Curating luxury for the discerning traveller

Country Break: Fairytale Escapism at Lucknam Park


Thea Lewis-Yates takes a break from London to recharge at Lucknam Park

Imagine stepping through the frame of an idyllic Constable landscape, and there you have it: Lucknam Park. We’re guided to the property by an elegant, mile-long double avenue of 400 beech and lime trees, impossibly verdant after the summer heatwave – an entrance worthy of the opening scene of a Merchant Ivory film. In creamy Cotswold limestone, the handsome late-Georgian mansion sits proudly within 500 acres of countryside. However, the warm and relaxed welcome we receive, alongside the attentive but never intrusive service, seems designed specifically to counter the grandeur of the estate. 

Beyond London, Travel

The hotel houses 42 individually styled rooms and suites, including a charming three-bedroom country cottage that exudes old-school elegance: think mahogany furniture and Regency-style decor in a refined, muted palette. After a restorative night’s sleep – add a four-poster bed, subtract a boisterous four-year-old – we head to breakfast in the opulent, Michelin-starred Restaurant Hywel Jones, with its chandeliers and divine cloud-painted ceiling. The emphasis at both RHJ and its more informal sibling, The Brasserie, is on exemplary cooking using fresh, seasonal ingredients, often sourced from the on-site kitchen garden. We feast on home-smoked salmon and ludicrously creamy scrambled eggs, ending our meal with a delicious jam made from Lucknam Park strawberries, slathered generously on to home-baked bread with home-churned butter.  



The stunning grounds feature tennis courts, a croquet lawn, a football pitch, an equestrian centre (Lucknam Park is heaven for horse lovers) and a quintessentially English walled garden where roses, hydrangea and late-blooming wisteria all vie for attention. Facilities here are legion; we make the most of a lavish spa featuring thermal cabins, Japanese salt and amethyst rooms, and no less than three pools. Before long, I’ve indulged in a dreamy ESPA Inner Calm Massage – a deep-tissue treatment designed to relax, realign and restore. The focus here is on pleasure and wellbeing, rather than acid peels or pseudo-medical procedures. After a frenetically paced summer, the sense of ‘switch-off’ we enjoy at the spa is priceless.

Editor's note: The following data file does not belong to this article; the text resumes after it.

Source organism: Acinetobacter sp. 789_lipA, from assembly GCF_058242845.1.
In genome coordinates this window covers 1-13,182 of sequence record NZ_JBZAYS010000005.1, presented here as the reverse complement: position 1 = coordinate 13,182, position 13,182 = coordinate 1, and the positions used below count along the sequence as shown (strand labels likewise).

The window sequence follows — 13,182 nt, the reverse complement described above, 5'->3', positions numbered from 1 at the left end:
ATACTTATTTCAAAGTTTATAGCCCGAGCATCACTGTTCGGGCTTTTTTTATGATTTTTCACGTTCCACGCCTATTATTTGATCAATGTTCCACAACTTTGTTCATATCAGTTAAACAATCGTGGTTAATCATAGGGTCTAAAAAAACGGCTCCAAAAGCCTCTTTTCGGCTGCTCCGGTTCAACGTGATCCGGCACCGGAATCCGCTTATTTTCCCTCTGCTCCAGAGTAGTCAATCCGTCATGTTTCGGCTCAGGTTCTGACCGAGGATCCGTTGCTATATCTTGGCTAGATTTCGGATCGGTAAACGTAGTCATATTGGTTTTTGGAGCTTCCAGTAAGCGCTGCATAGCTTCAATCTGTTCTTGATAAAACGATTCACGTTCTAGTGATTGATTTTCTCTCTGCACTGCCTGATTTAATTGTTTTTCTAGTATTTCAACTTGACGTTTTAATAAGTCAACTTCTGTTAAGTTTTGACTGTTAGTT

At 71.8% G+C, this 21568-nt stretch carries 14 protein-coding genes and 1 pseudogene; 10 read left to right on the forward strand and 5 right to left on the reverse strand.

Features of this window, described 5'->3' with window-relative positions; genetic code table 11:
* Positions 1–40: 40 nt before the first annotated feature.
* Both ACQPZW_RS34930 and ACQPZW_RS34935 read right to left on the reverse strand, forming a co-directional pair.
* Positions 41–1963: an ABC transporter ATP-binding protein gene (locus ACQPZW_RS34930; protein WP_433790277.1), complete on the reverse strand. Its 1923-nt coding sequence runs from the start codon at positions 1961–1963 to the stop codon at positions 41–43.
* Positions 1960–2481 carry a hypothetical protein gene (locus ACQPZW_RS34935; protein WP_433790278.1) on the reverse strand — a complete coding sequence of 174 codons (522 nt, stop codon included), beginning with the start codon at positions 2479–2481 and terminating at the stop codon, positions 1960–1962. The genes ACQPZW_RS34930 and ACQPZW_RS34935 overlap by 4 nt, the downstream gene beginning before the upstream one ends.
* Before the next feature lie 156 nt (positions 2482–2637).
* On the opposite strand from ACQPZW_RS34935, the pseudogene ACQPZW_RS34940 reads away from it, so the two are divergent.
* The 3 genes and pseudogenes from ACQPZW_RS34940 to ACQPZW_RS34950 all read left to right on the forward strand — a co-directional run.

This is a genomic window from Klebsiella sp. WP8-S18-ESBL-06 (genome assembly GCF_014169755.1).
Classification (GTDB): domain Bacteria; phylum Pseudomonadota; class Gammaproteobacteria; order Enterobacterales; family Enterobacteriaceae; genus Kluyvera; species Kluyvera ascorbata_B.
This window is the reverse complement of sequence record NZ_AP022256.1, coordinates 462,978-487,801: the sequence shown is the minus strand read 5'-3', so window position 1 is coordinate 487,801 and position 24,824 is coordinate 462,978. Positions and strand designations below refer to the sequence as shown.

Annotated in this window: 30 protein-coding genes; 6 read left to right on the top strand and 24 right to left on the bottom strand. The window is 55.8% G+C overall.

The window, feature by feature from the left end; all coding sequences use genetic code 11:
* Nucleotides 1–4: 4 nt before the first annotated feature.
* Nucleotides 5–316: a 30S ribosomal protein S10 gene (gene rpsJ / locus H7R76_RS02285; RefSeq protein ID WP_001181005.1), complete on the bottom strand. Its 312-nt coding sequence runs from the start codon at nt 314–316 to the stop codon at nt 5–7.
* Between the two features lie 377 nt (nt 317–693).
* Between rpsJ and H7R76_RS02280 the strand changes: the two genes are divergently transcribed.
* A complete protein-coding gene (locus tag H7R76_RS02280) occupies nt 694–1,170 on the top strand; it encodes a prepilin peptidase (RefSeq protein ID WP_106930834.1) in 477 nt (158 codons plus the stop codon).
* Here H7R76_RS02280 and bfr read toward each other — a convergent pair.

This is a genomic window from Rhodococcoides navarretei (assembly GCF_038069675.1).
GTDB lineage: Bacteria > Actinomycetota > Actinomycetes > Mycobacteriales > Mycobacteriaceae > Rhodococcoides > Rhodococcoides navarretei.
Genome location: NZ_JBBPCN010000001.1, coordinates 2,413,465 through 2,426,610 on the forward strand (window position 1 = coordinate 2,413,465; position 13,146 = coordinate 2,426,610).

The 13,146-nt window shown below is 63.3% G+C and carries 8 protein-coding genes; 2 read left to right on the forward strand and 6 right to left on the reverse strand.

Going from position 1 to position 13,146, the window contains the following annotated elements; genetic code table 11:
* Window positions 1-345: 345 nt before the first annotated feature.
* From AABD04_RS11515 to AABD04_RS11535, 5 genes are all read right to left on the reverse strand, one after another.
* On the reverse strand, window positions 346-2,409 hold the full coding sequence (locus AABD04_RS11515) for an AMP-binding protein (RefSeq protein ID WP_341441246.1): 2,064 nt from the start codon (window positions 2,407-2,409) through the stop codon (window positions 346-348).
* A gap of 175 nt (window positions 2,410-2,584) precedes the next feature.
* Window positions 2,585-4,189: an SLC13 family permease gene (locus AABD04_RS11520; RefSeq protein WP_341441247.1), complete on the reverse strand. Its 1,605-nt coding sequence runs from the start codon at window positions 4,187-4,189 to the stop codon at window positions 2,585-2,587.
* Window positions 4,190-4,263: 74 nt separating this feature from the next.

Dinner at Restaurant Hywel Jones is a sumptuous affair, the magnificence of Lucknam Park’s former ballroom matched only by the mastery of its kitchen. My husband’s starter – roast diver scallops, heritage carrot, spiced pork croquette, raisin and caper dressing – fuses fresh seafood flavours with unctuous, earthy undertones, while my Cornish lobster with strawberry and melon gazpacho conjures up summer in one mouthful. Robust and perfectly executed, our main courses of line-caught seabass, Isle of Wight tomato, octopus and saffron, is one of the finest dishes we’ve eaten this year. For dessert, I opt for the Wiltshire honey crème brûlée with gooseberry and elderflower – a fairy-tale pudding, delicately flavoured and light – while my husband declares his banana parfait with warm rum and raisin sponge “the stuff of dreams”. The expertly curated wine list ranges from affable, affordable choices to rare and exquisite finds, with a highly knowledgeable sommelier on hand to advise budding oenophiles. 


Sundays are often a joy – carte blanche for laziness – but one spent at Lucknam Park raises the bar entirely. Whether reading in the dappled sunlight, indulging in the hotel’s renowned Sunday roast, or switching off at the spa (I recommend finding time for all three), I defy anyone not to leave refreshed and rejuvenated. A month of Sundays distilled into one.

The more adventurous of spirit may want to explore locally, and Lucknam Park is perfectly positioned for jaunts to Bath, Salisbury Cathedral and Stonehenge. Whether you’re an intrepid sightseer or spa junkie, this refined yet welcoming gem of a hotel is sure to charm. All this and only an hour and a half, yet worlds apart, from the frenetic whirlwind of London.



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